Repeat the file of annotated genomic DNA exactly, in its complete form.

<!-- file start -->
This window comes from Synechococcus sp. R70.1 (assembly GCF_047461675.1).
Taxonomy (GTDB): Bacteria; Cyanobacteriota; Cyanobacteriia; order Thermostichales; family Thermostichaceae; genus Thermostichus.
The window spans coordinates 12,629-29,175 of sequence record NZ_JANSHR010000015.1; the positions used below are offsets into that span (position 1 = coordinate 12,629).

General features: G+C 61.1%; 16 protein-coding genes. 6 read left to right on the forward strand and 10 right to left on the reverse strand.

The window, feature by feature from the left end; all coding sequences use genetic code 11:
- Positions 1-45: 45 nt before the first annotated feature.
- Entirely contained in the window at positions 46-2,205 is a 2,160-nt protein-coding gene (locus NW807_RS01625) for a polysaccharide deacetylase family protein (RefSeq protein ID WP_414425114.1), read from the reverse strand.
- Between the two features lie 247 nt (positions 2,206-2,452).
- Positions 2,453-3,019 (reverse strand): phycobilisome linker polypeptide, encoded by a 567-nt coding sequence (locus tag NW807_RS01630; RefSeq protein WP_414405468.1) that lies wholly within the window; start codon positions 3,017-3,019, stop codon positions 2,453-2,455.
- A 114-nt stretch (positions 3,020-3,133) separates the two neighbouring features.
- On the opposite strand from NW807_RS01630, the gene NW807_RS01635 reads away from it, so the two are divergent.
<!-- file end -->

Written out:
This window comes from Synechococcus sp. R70.1 (assembly GCF_047461675.1).
Taxonomy (GTDB): Bacteria; Cyanobacteriota; Cyanobacteriia; order Thermostichales; family Thermostichaceae; genus Thermostichus.
The window spans coordinates 12,629-29,175 of sequence record NZ_JANSHR010000015.1; the positions used below are offsets into that span (position 1 = coordinate 12,629).

General features: G+C 61.1%; 16 protein-coding genes. 6 read left to right on the forward strand and 10 right to left on the reverse strand.

The window, feature by feature from the left end; all coding sequences use genetic code 11:
- Positions 1-45: 45 nt before the first annotated feature.
- Entirely contained in the window at positions 46-2,205 is a 2,160-nt protein-coding gene (locus NW807_RS01625) for a polysaccharide deacetylase family protein (RefSeq protein ID WP_414425114.1), read from the reverse strand.
- Between the two features lie 247 nt (positions 2,206-2,452).
- Positions 2,453-3,019 (reverse strand): phycobilisome linker polypeptide, encoded by a 567-nt coding sequence (locus tag NW807_RS01630; RefSeq protein WP_414405468.1) that lies wholly within the window; start codon positions 3,017-3,019, stop codon positions 2,453-2,455.
- A 114-nt stretch (positions 3,020-3,133) separates the two neighbouring features.
- On the opposite strand from NW807_RS01630, the gene NW807_RS01635 reads away from it, so the two are divergent.